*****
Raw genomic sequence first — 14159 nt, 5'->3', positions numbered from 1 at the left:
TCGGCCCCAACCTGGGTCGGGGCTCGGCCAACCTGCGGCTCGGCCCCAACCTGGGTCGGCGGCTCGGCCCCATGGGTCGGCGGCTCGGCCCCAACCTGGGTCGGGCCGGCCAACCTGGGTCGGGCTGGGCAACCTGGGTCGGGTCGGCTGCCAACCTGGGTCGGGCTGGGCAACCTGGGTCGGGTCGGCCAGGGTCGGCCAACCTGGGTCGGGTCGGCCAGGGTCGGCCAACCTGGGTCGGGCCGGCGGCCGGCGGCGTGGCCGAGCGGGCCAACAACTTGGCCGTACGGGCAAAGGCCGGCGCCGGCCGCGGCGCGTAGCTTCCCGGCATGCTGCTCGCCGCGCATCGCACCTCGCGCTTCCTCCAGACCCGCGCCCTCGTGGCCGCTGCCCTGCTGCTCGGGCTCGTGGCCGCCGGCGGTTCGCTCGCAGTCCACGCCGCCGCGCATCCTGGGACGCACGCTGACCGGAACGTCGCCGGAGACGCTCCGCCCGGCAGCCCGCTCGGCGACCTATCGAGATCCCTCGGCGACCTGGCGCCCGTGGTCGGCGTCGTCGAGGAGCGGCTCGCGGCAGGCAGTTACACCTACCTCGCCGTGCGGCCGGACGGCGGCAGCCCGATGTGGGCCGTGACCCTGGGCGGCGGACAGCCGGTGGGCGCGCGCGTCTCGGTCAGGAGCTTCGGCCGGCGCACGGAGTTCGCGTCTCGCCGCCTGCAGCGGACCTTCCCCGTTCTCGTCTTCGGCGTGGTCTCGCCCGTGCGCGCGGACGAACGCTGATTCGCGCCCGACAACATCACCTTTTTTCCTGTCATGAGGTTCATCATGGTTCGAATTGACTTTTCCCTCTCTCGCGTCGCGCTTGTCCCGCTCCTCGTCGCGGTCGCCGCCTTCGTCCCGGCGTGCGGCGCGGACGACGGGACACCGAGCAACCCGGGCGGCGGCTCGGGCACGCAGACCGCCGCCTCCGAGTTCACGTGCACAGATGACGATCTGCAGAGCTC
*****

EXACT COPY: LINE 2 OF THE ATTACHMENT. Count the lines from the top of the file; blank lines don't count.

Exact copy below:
TCGGCCCCAACCTGGGTCGGGGCTCGGCCAACCTGCGGCTCGGCCCCAACCTGGGTCGGCGGCTCGGCCCCATGGGTCGGCGGCTCGGCCCCAACCTGGGTCGGGCCGGCCAACCTGGGTCGGGCTGGGCAACCTGGGTCGGGTCGGCTGCCAACCTGGGTCGGGCTGGGCAACCTGGGTCGGGTCGGCCAGGGTCGGCCAACCTGGGTCGGGTCGGCCAGGGTCGGCCAACCTGGGTCGGGCCGGCGGCCGGCGGCGTGGCCGAGCGGGCCAACAACTTGGCCGTACGGGCAAAGGCCGGCGCCGGCCGCGGCGCGTAGCTTCCCGGCATGCTGCTCGCCGCGCATCGCACCTCGCGCTTCCTCCAGACCCGCGCCCTCGTGGCCGCTGCCCTGCTGCTCGGGCTCGTGGCCGCCGGCGGTTCGCTCGCAGTCCACGCCGCCGCGCATCCTGGGACGCACGCTGACCGGAACGTCGCCGGAGACGCTCCGCCCGGCAGCCCGCTCGGCGACCTATCGAGATCCCTCGGCGACCTGGCGCCCGTGGTCGGCGTCGTCGAGGAGCGGCTCGCGGCAGGCAGTTACACCTACCTCGCCGTGCGGCCGGACGGCGGCAGCCCGATGTGGGCCGTGACCCTGGGCGGCGGACAGCCGGTGGGCGCGCGCGTCTCGGTCAGGAGCTTCGGCCGGCGCACGGAGTTCGCGTCTCGCCGCCTGCAGCGGACCTTCCCCGTTCTCGTCTTCGGCGTGGTCTCGCCCGTGCGCGCGGACGAACGCTGATTCGCGCCCGACAACATCACCTTTTTTCCTGTCATGAGGTTCATCATGGTTCGAATTGACTTTTCCCTCTCTCGCGTCGCGCTTGTCCCGCTCCTCGTCGCGGTCGCCGCCTTCGTCCCGGCGTGCGGCGCGGACGACGGGACACCGAGCAACCCGGGCGGCGGCTCGGGCACGCAGACCGCCGCCTCCGAGTTCACGTGCACAGATGACGATCTGCAGAGCTC